Forty-ninth Ward alderman Joe Moore is famous for his crusades against big-box stores and foie gras, but lately he’s been having more success with a new initiative called participatory budgeting. In this process, regular folks recommend projects for public funding and vote on how the cash is spent. First pioneered in Porto Alegre, Brazil, participatory budgeting is gaining popularity as a way to engage citizens and make government spending decisions more democratic.
Moore is the first politician to bring participatory budgeting to the U.S. Each of Chicago’s fifty alderman has an annual budget called “Menu Money” to pay for physical improvements to their wards, like replacing streetlights and fixing streets and sidewalks. Normally, aldermen dictate how the money is spent but Moore, whose ward is comprised mostly of left-leaning Rogers Park, decided to let his constituents have their say.
Instead of just the usual meat-and-potatoes projects last year, when the process started, residents bankrolled a community garden, a dog-friendly park, solar-powered garbage cans, historical marker signs, and murals under CTA and Metra viaducts. Transportation improvements include a pedestrian signal, shelters at El platforms, new bicycle lanes and bike racks that will double as public art.
Now it’s time to decide how to spend the 2011 menu budget, once again $1.3 million, although this year Moore is setting aside $300,000 of that for cost overruns and ward emergencies. Volunteers have been researching ideas and drafting proposals, and everyone 16 and over, regardless of citizenship status, is eligible to vote for their favorite projects on May 7. To prepare for this election, the ward has held several neighborhood assemblies to discuss the proposals.
At one of these meetings on a Thursday evening at Pottawattomie Park Fieldhouse, 7340 North Rogers, about a hundred people fill the room. Sarah Lisy, who’s helping lead the budgeting process, addresses the crowd with updates on last year’s projects. Several are behind schedule for various reasons, including a worldwide shortage of thermoplastic for striping bike lanes. “Even though some of these haven’t moved as quickly as we’d like, we have to give the city a break because many of them were things they’d never dealt with before,” she says.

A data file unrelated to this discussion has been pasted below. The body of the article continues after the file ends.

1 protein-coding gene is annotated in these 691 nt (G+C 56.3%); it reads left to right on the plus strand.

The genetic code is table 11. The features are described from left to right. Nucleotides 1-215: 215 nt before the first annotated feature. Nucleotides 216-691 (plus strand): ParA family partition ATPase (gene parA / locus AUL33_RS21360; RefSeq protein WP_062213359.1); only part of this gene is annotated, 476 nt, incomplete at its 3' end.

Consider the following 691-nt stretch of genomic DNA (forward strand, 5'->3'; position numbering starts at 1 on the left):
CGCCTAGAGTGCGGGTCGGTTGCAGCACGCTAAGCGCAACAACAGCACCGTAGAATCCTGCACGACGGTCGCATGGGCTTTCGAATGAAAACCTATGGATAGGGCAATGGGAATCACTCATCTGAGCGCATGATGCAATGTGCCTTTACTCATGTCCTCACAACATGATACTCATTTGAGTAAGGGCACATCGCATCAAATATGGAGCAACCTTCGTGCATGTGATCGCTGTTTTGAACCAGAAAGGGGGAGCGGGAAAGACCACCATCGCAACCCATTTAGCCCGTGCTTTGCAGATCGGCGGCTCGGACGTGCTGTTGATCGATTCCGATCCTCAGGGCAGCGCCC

Representatives of various committees make pitches for pet projects, ranging from repainting all the light poles along Sheridan Road to installing wheelchair ramps at several beaches. Other proposals include reconfiguring intersections to make them more ped-friendly, installing a new playground at Touhy Park, and adding more police cameras throughout the neighborhood. The transportation committee wants to add innovative bikeway designs, like “contra-flow” lanes that would allow bicyclists to safely ride against traffic on one-way streets, and “bike boxes,” colored pavement rectangles at the front of intersections where cyclists could wait for the light.
Sue Bibber, from the streets committee, stands before the audience with a large “80” taped on her shirt. “We’re asking for eighty percent of the menu money to go to street resurfacing,” she explains. But Mike, from the traffic-safety committee—his t-shirt features a rainbow-colored bike—begs to differ. “We want to put in a pedestrian signal at Ashland and Greenleaf, and that would cost over $300,000,” he says. “So no ‘eighty.’” (John Greenfield)
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